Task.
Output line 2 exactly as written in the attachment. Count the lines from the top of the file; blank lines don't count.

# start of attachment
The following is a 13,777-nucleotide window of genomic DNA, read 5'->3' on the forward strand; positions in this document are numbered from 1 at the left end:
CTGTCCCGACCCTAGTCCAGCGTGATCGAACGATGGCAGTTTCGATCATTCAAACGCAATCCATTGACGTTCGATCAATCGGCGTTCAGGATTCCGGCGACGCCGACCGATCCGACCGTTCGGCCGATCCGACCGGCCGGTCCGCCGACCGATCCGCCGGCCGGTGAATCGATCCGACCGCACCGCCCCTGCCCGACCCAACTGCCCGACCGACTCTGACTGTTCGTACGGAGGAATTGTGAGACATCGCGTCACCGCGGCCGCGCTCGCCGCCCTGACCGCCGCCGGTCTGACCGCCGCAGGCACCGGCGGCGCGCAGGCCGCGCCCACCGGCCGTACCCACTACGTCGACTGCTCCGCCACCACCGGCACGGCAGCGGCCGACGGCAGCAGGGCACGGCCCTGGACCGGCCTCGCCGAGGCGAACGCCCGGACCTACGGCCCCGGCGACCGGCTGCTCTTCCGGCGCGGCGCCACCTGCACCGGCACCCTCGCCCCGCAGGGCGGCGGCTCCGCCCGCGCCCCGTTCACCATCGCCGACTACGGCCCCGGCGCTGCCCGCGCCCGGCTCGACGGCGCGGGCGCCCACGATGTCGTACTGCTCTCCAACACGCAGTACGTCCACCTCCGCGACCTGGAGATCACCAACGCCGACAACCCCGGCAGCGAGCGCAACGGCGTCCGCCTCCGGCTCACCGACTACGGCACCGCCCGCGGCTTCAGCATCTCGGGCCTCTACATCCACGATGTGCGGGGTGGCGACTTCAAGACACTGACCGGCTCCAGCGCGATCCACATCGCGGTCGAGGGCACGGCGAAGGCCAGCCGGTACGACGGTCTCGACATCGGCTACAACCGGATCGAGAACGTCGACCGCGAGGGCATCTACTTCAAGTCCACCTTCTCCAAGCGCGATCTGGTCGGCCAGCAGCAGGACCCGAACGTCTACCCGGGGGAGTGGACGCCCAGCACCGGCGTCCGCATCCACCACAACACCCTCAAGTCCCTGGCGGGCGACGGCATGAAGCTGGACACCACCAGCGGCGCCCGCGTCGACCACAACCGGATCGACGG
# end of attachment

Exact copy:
CTGTCCCGACCCTAGTCCAGCGTGATCGAACGATGGCAGTTTCGATCATTCAAACGCAATCCATTGACGTTCGATCAATCGGCGTTCAGGATTCCGGCGACGCCGACCGATCCGACCGTTCGGCCGATCCGACCGGCCGGTCCGCCGACCGATCCGCCGGCCGGTGAATCGATCCGACCGCACCGCCCCTGCCCGACCCAACTGCCCGACCGACTCTGACTGTTCGTACGGAGGAATTGTGAGACATCGCGTCACCGCGGCCGCGCTCGCCGCCCTGACCGCCGCCGGTCTGACCGCCGCAGGCACCGGCGGCGCGCAGGCCGCGCCCACCGGCCGTACCCACTACGTCGACTGCTCCGCCACCACCGGCACGGCAGCGGCCGACGGCAGCAGGGCACGGCCCTGGACCGGCCTCGCCGAGGCGAACGCCCGGACCTACGGCCCCGGCGACCGGCTGCTCTTCCGGCGCGGCGCCACCTGCACCGGCACCCTCGCCCCGCAGGGCGGCGGCTCCGCCCGCGCCCCGTTCACCATCGCCGACTACGGCCCCGGCGCTGCCCGCGCCCGGCTCGACGGCGCGGGCGCCCACGATGTCGTACTGCTCTCCAACACGCAGTACGTCCACCTCCGCGACCTGGAGATCACCAACGCCGACAACCCCGGCAGCGAGCGCAACGGCGTCCGCCTCCGGCTCACCGACTACGGCACCGCCCGCGGCTTCAGCATCTCGGGCCTCTACATCCACGATGTGCGGGGTGGCGACTTCAAGACACTGACCGGCTCCAGCGCGATCCACATCGCGGTCGAGGGCACGGCGAAGGCCAGCCGGTACGACGGTCTCGACATCGGCTACAACCGGATCGAGAACGTCGACCGCGAGGGCATCTACTTCAAGTCCACCTTCTCCAAGCGCGATCTGGTCGGCCAGCAGCAGGACCCGAACGTCTACCCGGGGGAGTGGACGCCCAGCACCGGCGTCCGCATCCACCACAACACCCTCAAGTCCCTGGCGGGCGACGGCATGAAGCTGGACACCACCAGCGGCGCCCGCGTCGACCACAACCGGATCGACGG